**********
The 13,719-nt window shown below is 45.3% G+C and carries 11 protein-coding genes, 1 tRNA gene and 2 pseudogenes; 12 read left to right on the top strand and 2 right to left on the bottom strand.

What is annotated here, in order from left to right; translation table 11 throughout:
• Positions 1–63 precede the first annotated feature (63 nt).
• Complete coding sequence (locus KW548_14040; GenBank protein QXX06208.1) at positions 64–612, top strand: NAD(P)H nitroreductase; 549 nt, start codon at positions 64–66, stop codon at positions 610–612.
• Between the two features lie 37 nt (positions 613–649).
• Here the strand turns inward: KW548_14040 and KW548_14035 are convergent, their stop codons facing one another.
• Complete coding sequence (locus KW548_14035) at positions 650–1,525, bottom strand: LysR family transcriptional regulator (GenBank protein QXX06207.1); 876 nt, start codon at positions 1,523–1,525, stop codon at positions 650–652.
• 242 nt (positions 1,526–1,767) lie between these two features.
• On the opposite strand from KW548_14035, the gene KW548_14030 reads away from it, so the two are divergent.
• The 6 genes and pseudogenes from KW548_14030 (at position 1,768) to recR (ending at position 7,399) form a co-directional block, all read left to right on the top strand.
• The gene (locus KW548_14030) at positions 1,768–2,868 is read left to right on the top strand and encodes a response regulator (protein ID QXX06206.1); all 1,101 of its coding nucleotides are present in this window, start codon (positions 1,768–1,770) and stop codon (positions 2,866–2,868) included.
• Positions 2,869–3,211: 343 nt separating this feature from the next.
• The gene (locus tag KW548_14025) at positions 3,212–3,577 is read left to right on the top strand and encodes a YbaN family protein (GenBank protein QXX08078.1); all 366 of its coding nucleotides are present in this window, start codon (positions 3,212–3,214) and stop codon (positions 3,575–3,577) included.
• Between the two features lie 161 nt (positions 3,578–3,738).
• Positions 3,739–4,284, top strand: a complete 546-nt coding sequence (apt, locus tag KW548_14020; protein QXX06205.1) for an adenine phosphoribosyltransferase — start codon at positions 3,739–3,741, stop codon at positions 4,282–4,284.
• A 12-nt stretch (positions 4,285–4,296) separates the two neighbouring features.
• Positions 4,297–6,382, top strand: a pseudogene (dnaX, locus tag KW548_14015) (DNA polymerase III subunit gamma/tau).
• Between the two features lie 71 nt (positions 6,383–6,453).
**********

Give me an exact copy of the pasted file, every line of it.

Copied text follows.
The 13,719-nt window shown below is 45.3% G+C and carries 11 protein-coding genes, 1 tRNA gene and 2 pseudogenes; 12 read left to right on the top strand and 2 right to left on the bottom strand.

What is annotated here, in order from left to right; translation table 11 throughout:
• Positions 1–63 precede the first annotated feature (63 nt).
• Complete coding sequence (locus KW548_14040; GenBank protein QXX06208.1) at positions 64–612, top strand: NAD(P)H nitroreductase; 549 nt, start codon at positions 64–66, stop codon at positions 610–612.
• Between the two features lie 37 nt (positions 613–649).
• Here the strand turns inward: KW548_14040 and KW548_14035 are convergent, their stop codons facing one another.
• Complete coding sequence (locus KW548_14035) at positions 650–1,525, bottom strand: LysR family transcriptional regulator (GenBank protein QXX06207.1); 876 nt, start codon at positions 1,523–1,525, stop codon at positions 650–652.
• 242 nt (positions 1,526–1,767) lie between these two features.
• On the opposite strand from KW548_14035, the gene KW548_14030 reads away from it, so the two are divergent.
• The 6 genes and pseudogenes from KW548_14030 (at position 1,768) to recR (ending at position 7,399) form a co-directional block, all read left to right on the top strand.
• The gene (locus KW548_14030) at positions 1,768–2,868 is read left to right on the top strand and encodes a response regulator (protein ID QXX06206.1); all 1,101 of its coding nucleotides are present in this window, start codon (positions 1,768–1,770) and stop codon (positions 2,866–2,868) included.
• Positions 2,869–3,211: 343 nt separating this feature from the next.
• The gene (locus tag KW548_14025) at positions 3,212–3,577 is read left to right on the top strand and encodes a YbaN family protein (GenBank protein QXX08078.1); all 366 of its coding nucleotides are present in this window, start codon (positions 3,212–3,214) and stop codon (positions 3,575–3,577) included.
• Between the two features lie 161 nt (positions 3,578–3,738).
• Positions 3,739–4,284, top strand: a complete 546-nt coding sequence (apt, locus tag KW548_14020; protein QXX06205.1) for an adenine phosphoribosyltransferase — start codon at positions 3,739–3,741, stop codon at positions 4,282–4,284.
• A 12-nt stretch (positions 4,285–4,296) separates the two neighbouring features.
• Positions 4,297–6,382, top strand: a pseudogene (dnaX, locus tag KW548_14015) (DNA polymerase III subunit gamma/tau).
• Between the two features lie 71 nt (positions 6,383–6,453).